Posts Tagged ‘cyrus’


 “Belshazzar the king made a great feast to a thousand of his lords, and drank wine before the thousand. Belshazzar, whiles he tasted the wine, commanded to bring the golden and silver vessels which his father Nebuchadnezzar had taken out of the temple which was in Jerusalem; that the king, and his princes, his wives, and his concubines, might drink therein.” Daniel 5:1,2

Sheer rebellion. We look back now and can clearly see Belshazzar’s utter foolishness in defying God, but at the time, he was the guy in power and he sure seemed to be bullet-proof. After all, the mightiest army on Earth had just left and given up the siege around Babylon. Where were those rumors now that there would only be three generations to Nebuchadnezzar’s reign in Babylon? Cyrus was gone. The great Babylon was impregnable! They were stronger than God!

And then came the writing on the wall …

Daniel was an old man by now. Under Belshazzar’s grandfather, Nebuchadnezzar, Daniel had been a man of great authority in charge of the affairs of state for this great empire. He was a man much sought after for his wisdom and his eerie ability to understand mysteries and dreams. He had a personal connection with God that even the king respected. But not Belshazzar.

Character and integrity are not always passed on to subsequent generations, and Nebuchadnezzar’s grandson, although aware of his grandfather’s humbling experience with God, refused to submit to God. He heard Daniel’s warning from the Hebrew prophet that he would be the last of Nebuchadnezzar’s line, but he laughed at it. And now Cyrus, Babylon’s greatest threat, had been defeated and just to show his arrogance and defiance, Belshazzar would bring out the sacred vessels and have a drunken party for a thousand of his lords.

Daniel, who had been set out to pasture, was in his 80’s by now. He knew the time was nigh for the fulfillment of the restoration of Jerusalem that would come after 70 years of captivity. He had served well during those 70 years, but how long it had been! But there would be one more mission for God, his greatest one. He knew the prophesy in Isaiah 44 and 45 well. Whether he understood the details or not was not important. That which God had promised, He would bring to pass. And somehow this revelation had been handed to Daniel to be brought forth at the right time.

And now the queen was calling for him to come into the banquet room to tell the king what the writing on the wall meant.

God does not move according to our time schedule. I guess you already knew that. There is a three-part process that sometimes takes so long, you wonder if it will truly ever come to pass. But God says that he that comes to God has to first believe that He is and that He is a rewarder of them that diligently seek Him (Hebrews 11:6). The prayer, the promise, and the fulfillment — You pray until you get an answer, and then you wait for it to happen – and it always takes longer than you expected.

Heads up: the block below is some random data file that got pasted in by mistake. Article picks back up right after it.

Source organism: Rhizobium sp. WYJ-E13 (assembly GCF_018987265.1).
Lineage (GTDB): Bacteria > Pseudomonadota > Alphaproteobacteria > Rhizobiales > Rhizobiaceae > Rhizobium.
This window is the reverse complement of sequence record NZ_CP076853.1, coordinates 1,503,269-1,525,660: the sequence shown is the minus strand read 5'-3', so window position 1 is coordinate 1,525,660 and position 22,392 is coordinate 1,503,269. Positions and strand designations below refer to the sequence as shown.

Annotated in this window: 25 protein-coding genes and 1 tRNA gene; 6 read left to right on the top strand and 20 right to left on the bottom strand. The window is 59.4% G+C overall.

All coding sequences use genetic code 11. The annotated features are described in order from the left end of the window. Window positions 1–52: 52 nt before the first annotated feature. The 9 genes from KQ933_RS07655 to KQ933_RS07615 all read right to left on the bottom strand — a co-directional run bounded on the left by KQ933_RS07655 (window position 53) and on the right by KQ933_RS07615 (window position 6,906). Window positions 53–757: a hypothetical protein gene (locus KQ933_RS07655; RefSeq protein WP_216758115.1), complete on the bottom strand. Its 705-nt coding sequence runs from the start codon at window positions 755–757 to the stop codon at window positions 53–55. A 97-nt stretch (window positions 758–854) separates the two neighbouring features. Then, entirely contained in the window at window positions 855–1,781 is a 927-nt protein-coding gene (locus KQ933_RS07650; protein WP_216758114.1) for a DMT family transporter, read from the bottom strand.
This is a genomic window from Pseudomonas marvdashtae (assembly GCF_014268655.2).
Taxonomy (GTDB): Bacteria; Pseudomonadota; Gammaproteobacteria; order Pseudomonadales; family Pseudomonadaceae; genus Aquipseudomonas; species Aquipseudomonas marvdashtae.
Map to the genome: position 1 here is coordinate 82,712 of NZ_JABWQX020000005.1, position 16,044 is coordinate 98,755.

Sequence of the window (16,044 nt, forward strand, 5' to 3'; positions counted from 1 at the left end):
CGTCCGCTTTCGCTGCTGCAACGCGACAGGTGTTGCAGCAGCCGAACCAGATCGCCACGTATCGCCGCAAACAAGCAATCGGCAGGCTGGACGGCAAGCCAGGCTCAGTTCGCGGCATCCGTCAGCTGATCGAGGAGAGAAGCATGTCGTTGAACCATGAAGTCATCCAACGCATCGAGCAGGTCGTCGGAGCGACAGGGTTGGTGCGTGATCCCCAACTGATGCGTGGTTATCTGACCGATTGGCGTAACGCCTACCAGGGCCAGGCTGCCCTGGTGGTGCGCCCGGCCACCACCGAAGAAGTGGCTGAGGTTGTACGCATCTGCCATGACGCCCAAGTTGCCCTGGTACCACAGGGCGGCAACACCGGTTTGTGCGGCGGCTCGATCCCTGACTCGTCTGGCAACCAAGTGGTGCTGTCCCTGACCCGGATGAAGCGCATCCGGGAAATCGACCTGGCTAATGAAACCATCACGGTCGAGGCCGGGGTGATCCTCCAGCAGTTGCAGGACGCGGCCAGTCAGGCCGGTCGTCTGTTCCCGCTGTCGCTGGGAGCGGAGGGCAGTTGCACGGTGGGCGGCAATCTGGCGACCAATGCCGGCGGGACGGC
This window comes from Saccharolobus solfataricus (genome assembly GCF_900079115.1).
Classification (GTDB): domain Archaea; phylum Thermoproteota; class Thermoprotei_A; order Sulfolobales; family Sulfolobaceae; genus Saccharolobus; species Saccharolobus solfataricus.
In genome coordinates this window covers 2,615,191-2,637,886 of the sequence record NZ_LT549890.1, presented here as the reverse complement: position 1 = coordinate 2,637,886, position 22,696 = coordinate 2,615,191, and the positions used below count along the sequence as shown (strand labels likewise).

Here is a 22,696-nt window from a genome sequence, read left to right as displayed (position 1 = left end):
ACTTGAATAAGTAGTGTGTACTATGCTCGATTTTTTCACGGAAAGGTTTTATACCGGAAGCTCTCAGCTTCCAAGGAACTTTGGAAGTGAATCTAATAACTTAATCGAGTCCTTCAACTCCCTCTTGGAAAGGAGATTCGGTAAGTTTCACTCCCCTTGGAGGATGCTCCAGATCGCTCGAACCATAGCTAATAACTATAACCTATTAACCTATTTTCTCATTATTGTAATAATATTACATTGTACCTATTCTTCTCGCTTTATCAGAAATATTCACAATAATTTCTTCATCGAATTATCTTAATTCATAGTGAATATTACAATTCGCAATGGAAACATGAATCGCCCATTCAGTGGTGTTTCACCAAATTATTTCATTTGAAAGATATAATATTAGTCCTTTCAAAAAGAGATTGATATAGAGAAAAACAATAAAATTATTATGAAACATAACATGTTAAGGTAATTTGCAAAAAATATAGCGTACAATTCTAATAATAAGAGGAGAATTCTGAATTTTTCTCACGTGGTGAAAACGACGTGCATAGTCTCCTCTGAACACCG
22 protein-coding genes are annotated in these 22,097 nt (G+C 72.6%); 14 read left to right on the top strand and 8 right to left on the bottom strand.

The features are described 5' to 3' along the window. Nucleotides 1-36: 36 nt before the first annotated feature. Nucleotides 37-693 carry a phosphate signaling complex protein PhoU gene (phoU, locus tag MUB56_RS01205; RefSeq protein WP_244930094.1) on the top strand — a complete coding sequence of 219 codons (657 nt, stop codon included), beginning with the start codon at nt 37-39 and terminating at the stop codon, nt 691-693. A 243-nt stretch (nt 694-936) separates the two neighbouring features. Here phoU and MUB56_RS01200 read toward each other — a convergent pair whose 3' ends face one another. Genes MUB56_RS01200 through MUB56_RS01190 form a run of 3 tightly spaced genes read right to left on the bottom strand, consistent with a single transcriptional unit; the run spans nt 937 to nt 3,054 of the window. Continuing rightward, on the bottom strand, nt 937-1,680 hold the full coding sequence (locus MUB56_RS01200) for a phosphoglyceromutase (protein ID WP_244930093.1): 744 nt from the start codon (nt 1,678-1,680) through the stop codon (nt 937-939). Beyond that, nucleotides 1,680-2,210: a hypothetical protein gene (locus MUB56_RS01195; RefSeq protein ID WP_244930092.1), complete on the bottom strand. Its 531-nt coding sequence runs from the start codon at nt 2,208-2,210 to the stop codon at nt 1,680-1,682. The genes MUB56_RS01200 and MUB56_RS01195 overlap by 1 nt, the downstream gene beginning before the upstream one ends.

How long did Daniel wait? When was the prophesy first revealed to him? Did he know that he could not die until he met Cyrus? Did he stand inside the banquet room to point at the handwriting on the wall and then show this new king the ancient prophesy that was 400 years old with Cyrus’ name clearly written along with a full description of exactly how he would conquer Babylon? Did Cyrus the new king turn slowly to look at that handwriting and feel a cold chill come across him that it was God, not Cyrus, that had conquered this city?

They say that God moves in mysterious ways. I suppose that’s true. I, for one, have quit trying to figure out what He is doing. I often joke that I subscribe to the Alfred E. Newman philosophy from Mad Magazine, “What, me worry?” It’s a whole lot simpler to just let God be God. He does a pretty good job of it when He is free to do things His way. Just let me get out of the way.

Sometimes we put a time limit on God. We toss our prayers out there, click our heels three times and expect to be back in Kansas. And when the answers to those prayers fail to materialize,  is that a failure of God’s timing, or a failure of us to pray until we get a real answer? Do you pop out 60-second snapshot prayers and expect God to jump to your rescue, or do you contend before God, grab hold of the horns of the altar, and continue to cry out to God until you feel that anointing come down with that sweet knowledge that you know that you know that your prayer is answered? That kind of victory in prayer gives you a grip on an answer that is sure for Eternity. Without that, all you have is a case of wishful thinking … and that is presumption, not faith.

Daniel was a man of prayer – three times a day – and yet he ruled the largest kingdom on Earth at that time. He made time to pray, and he sought the face of God until He answered him. That’s why when Daniel prayed, God listened. If ever there was a man to choose for this incredibly important mission that would take 70 years to fulfill, it was Daniel.

God chose wisely.

“But in the first year of Cyrus the king of Babylon the same king Cyrus made a decree to build this house of God.” Ezra 5:13

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